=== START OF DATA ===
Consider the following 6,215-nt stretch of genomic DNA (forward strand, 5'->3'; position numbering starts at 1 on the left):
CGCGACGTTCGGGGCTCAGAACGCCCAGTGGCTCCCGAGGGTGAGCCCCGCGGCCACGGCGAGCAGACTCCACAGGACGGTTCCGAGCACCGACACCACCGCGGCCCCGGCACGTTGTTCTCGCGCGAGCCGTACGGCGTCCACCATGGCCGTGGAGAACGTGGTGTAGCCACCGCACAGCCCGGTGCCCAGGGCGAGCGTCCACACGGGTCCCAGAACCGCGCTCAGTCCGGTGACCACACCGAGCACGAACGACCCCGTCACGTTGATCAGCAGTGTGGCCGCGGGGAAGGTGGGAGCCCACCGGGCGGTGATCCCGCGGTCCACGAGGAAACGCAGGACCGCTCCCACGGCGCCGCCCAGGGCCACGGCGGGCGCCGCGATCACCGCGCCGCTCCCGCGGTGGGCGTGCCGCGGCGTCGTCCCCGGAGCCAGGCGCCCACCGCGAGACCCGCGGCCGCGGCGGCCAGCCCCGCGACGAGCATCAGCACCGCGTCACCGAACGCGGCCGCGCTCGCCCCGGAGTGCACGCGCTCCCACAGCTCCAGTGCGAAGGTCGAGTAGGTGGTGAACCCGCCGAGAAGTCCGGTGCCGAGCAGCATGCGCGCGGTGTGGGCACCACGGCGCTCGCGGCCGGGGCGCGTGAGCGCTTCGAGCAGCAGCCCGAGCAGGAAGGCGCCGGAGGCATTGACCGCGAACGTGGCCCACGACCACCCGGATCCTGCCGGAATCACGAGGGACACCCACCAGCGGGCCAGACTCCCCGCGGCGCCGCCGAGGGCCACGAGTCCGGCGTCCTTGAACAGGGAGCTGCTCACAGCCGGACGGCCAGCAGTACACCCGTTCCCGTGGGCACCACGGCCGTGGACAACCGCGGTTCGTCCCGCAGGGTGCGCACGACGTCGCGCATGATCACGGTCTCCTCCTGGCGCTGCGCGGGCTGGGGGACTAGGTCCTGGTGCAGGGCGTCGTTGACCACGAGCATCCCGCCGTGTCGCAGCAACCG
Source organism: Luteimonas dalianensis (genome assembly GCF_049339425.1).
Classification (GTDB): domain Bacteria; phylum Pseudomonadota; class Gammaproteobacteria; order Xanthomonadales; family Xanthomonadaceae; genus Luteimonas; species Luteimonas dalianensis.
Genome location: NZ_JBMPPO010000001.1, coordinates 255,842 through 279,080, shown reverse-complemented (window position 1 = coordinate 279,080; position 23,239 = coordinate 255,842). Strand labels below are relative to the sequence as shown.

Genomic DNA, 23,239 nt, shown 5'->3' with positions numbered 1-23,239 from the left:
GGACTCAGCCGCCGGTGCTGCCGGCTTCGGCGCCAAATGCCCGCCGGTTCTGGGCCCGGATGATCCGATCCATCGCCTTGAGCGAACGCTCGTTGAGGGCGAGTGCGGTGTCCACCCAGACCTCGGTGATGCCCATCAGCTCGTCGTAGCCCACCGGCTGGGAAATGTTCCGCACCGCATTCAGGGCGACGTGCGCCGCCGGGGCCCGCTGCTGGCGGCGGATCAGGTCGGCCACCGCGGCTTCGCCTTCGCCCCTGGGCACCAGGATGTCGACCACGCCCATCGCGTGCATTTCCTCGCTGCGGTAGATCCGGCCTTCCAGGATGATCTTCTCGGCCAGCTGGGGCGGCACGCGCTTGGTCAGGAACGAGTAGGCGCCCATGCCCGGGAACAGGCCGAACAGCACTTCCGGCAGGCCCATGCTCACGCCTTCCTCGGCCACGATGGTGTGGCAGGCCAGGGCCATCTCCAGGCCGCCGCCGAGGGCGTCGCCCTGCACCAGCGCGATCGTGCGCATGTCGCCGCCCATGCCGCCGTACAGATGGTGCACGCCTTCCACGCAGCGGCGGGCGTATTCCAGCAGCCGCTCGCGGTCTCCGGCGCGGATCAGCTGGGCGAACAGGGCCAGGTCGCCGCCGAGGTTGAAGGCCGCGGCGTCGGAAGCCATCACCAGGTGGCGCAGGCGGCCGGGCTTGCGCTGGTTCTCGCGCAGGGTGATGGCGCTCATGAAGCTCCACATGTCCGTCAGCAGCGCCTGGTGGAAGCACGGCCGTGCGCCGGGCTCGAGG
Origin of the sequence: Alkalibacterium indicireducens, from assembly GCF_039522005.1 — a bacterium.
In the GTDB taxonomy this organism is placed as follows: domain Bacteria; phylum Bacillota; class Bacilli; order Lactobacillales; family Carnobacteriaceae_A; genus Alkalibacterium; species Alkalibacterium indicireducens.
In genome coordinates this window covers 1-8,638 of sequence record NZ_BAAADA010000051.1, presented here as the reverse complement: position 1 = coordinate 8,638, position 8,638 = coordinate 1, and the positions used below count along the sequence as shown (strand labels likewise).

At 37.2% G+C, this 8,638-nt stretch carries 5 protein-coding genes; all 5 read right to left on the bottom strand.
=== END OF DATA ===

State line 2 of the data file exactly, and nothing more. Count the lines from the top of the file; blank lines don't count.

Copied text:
CGCGACGTTCGGGGCTCAGAACGCCCAGTGGCTCCCGAGGGTGAGCCCCGCGGCCACGGCGAGCAGACTCCACAGGACGGTTCCGAGCACCGACACCACCGCGGCCCCGGCACGTTGTTCTCGCGCGAGCCGTACGGCGTCCACCATGGCCGTGGAGAACGTGGTGTAGCCACCGCACAGCCCGGTGCCCAGGGCGAGCGTCCACACGGGTCCCAGAACCGCGCTCAGTCCGGTGACCACACCGAGCACGAACGACCCCGTCACGTTGATCAGCAGTGTGGCCGCGGGGAAGGTGGGAGCCCACCGGGCGGTGATCCCGCGGTCCACGAGGAAACGCAGGACCGCTCCCACGGCGCCGCCCAGGGCCACGGCGGGCGCCGCGATCACCGCGCCGCTCCCGCGGTGGGCGTGCCGCGGCGTCGTCCCCGGAGCCAGGCGCCCACCGCGAGACCCGCGGCCGCGGCGGCCAGCCCCGCGACGAGCATCAGCACCGCGTCACCGAACGCGGCCGCGCTCGCCCCGGAGTGCACGCGCTCCCACAGCTCCAGTGCGAAGGTCGAGTAGGTGGTGAACCCGCCGAGAAGTCCGGTGCCGAGCAGCATGCGCGCGGTGTGGGCACCACGGCGCTCGCGGCCGGGGCGCGTGAGCGCTTCGAGCAGCAGCCCGAGCAGGAAGGCGCCGGAGGCATTGACCGCGAACGTGGCCCACGACCACCCGGATCCTGCCGGAATCACGAGGGACACCCACCAGCGGGCCAGACTCCCCGCGGCGCCGCCGAGGGCCACGAGTCCGGCGTCCTTGAACAGGGAGCTGCTCACAGCCGGACGGCCAGCAGTACACCCGTTCCCGTGGGCACCACGGCCGTGGACAACCGCGGTTCGTCCCGCAGGGTGCGCACGACGTCGCGCATGATCACGGTCTCCTCCTGGCGCTGCGCGGGCTGGGGGACTAGGTCCTGGTGCAGGGCGTCGTTGACCACGAGCATCCCGCCGTGTCGCAGCAACCG